A study of the nature and extent of Atlantic Canadian small and medium business e-commerce usage leading to the development and testing of a model to explain future adoption intentions

Doctorate other than PhD


Mombourquette, Peter. 2008. A study of the nature and extent of Atlantic Canadian small and medium business e-commerce usage leading to the development and testing of a model to explain future adoption intentions. Doctorate other than PhD Doctor of Business Administation. University of Southern Queensland.
Title

A study of the nature and extent of Atlantic Canadian small and medium business e-commerce usage leading to the development and testing of a model to explain future adoption intentions

TypeDoctorate other than PhD
Authors
AuthorMombourquette, Peter
SupervisorToleman, Mark
Cater-Steel, Aileen
Institution of OriginUniversity of Southern Queensland
Qualification NameDoctor of Business Administation
Number of Pages289
Year2008
Abstract

This research examines the nature and extent of e-commerce use among Atlantic Canadian small and medium enterprises (SMEs), develops a model to explain future intentions to adopt more sophisticated e-commerce technologies and tests the model to determine if it explains current levels of e-commerce adoption.

A literature review evaluates previous research work in adoption of innovations, adoption of Information Technology (IT), e-commerce adoption, e-commerce adoption and use among Canadian and Atlantic Canadian SMEs, and on the characteristics of the Atlantic Canadian region. It was found that there were gaps in literature about factors that explain SMEs intentions to adopt more sophisticated e-commerce and their current level of e-commerce adoption. Furthermore it was discovered that almost no research existed on the nature and extent of e-commerce use among Atlantic Canada SMEs. A preliminary model was developed to examine both intentions to adopt more sophisticated technologies and current adoption levels.

Case study and survey research were adopted for this dissertation. Five case study interviews were used to reconfirm the preliminary model and to gain insight into the nature and extent of e-commerce use. A pre-test of the survey instrument with 31 respondents was then used to further reconfirm the research mode and to gather additional information on the current use of e-commerce. A telephone survey with 289 respondents statistically tested the model that posited that SME's current and future use of e-commerce can be explained by the decision makers' perception of performance and effort expectancy, social influence, top management/CEO innovativeness and IT knowledge, employee IT knowledge and business size. The survey also examined the nature and extent of e-commerce usage among Atlantic Canadian SMEs.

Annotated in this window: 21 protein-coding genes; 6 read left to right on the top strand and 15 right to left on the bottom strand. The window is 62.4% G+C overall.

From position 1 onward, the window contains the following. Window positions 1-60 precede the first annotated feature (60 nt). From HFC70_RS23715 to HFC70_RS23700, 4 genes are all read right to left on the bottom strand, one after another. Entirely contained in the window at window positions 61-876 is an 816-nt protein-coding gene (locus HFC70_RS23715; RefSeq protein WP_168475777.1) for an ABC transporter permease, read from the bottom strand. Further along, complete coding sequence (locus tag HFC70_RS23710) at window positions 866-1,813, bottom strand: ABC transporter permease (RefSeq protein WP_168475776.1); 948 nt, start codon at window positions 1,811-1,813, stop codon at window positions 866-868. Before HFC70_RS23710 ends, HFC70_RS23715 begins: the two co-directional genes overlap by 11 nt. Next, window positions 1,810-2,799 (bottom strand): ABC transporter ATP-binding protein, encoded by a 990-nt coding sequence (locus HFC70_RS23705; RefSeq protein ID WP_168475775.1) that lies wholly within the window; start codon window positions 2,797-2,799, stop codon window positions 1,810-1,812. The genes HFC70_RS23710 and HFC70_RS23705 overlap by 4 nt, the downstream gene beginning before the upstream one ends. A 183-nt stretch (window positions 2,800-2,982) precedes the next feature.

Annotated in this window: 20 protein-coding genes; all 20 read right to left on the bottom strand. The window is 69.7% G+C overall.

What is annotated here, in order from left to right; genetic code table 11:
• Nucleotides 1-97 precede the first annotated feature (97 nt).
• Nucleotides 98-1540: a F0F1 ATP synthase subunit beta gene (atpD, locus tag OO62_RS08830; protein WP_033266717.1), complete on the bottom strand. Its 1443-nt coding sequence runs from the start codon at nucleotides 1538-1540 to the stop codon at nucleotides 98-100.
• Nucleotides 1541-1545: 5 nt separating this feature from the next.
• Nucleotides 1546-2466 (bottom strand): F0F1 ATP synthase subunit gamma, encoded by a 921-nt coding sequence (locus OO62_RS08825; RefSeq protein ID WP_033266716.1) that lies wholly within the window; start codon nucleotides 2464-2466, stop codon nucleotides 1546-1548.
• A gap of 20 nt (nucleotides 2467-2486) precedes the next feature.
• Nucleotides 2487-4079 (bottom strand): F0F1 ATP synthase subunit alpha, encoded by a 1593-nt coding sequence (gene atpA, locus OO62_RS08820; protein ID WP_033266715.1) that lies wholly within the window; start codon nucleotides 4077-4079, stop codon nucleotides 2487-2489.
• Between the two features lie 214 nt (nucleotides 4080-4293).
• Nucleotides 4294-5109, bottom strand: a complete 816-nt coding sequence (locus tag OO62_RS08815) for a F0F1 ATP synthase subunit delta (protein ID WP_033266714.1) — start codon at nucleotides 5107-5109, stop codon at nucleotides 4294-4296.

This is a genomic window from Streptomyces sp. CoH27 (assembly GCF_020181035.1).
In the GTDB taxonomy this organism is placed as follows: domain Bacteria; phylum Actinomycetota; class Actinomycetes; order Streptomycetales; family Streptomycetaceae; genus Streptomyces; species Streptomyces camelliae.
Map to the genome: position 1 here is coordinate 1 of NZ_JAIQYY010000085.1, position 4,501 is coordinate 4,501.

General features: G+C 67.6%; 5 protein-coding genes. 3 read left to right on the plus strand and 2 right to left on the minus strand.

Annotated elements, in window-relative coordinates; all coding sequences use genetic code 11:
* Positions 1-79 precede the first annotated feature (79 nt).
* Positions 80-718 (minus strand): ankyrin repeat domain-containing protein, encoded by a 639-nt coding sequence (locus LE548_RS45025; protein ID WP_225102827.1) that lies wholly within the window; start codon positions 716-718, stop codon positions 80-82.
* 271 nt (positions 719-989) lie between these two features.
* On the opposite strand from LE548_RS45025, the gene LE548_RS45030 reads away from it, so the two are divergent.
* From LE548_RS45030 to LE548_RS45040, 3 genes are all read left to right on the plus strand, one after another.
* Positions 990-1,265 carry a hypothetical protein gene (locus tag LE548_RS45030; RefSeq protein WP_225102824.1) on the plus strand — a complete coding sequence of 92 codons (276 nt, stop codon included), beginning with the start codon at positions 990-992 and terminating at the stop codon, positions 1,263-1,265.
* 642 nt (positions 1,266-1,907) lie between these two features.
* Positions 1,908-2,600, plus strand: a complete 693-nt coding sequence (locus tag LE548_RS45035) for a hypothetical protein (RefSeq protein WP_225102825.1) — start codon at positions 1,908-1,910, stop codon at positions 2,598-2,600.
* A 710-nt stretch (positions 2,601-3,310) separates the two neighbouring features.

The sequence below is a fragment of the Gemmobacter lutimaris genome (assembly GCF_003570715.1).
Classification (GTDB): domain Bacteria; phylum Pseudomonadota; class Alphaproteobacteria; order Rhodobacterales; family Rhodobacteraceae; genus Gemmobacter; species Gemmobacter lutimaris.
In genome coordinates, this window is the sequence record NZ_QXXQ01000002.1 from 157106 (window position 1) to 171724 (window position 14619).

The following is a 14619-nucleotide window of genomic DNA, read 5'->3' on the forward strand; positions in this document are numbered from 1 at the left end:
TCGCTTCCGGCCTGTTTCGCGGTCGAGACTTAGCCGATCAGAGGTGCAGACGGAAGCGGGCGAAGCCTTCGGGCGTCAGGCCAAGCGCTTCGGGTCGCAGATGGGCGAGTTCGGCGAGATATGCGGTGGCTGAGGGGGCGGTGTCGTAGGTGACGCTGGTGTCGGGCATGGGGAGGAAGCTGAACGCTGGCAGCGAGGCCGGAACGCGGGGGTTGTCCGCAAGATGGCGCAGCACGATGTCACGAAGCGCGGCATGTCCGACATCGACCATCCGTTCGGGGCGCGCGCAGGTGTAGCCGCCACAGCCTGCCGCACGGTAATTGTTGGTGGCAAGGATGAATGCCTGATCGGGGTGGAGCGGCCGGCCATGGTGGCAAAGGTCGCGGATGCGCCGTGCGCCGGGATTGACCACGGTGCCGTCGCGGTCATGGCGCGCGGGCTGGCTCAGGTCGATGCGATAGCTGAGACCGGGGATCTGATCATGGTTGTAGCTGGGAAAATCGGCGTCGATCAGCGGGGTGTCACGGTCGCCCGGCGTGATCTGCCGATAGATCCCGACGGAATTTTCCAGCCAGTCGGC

Significant findings from this research are, first, Atlantic Canadian SMEs are adopting basic e-commerce technologies but are not adopting or planning to adopt sophisticated technologies. This is in spite of evidence that suggests that SMEs that adopt e-commerce are likely to experience significant benefits. Second, decision makers in SMEs do not understand the general benefits of adopting e-commerce technology or furthering the extent of their adoption. Third, decision makers in SMEs appear to lack understanding about specific benefits of e-commerce use, are not convinced in their ability to use new e-commerce technologies and do not identify people in their peer group that will positively impact their decision to adopt. In addition while owners/CEOs appear to feel that they are somewhat innovative, have some degree of computer knowledge and that their staff also has some knowledge they are not over certain in their own or their staff's knowledge and skills. Fourthly, the model did explain a significant amount of SMEs' intentions to adopt additionally technology with performance expectancy, effort expectance and social influence being the most significant constructs. The model did not assist in understanding current usage of e-commerce among Atlantic Canadian SMEs.

Keywordse-commerce; Canada; SMEs; small medium enterprises
ANZSRC Field of Research 2020460507. Information extraction and fusion
359999. Other commerce, management, tourism and services not elsewhere classified
350303. Business information systems
Byline AffiliationsFaculty of Business
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